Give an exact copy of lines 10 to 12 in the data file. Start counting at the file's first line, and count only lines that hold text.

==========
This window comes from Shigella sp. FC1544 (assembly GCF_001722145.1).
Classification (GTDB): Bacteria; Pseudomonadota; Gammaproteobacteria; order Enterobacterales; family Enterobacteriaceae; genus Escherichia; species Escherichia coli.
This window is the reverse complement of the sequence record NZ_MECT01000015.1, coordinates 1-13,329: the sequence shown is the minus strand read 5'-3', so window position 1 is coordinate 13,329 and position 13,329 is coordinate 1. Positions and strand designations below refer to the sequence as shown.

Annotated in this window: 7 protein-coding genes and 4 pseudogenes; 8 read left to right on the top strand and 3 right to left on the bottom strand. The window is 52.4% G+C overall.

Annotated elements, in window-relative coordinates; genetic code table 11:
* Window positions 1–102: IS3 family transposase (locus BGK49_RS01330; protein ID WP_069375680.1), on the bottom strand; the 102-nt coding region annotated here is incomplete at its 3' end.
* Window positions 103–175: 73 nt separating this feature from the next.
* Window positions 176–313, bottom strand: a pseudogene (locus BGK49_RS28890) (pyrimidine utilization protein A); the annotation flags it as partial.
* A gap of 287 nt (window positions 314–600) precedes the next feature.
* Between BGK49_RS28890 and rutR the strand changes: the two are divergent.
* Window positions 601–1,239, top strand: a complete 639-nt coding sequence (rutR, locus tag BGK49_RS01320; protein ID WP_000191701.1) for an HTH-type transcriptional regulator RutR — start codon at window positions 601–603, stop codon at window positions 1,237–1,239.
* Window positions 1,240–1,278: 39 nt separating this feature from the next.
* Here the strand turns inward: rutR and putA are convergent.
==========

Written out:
* Between BGK49_RS28890 and rutR the strand changes: the two are divergent.
* Window positions 601–1,239, top strand: a complete 639-nt coding sequence (rutR, locus tag BGK49_RS01320; protein ID WP_000191701.1) for an HTH-type transcriptional regulator RutR — start codon at window positions 601–603, stop codon at window positions 1,237–1,239.
* Window positions 1,240–1,278: 39 nt separating this feature from the next.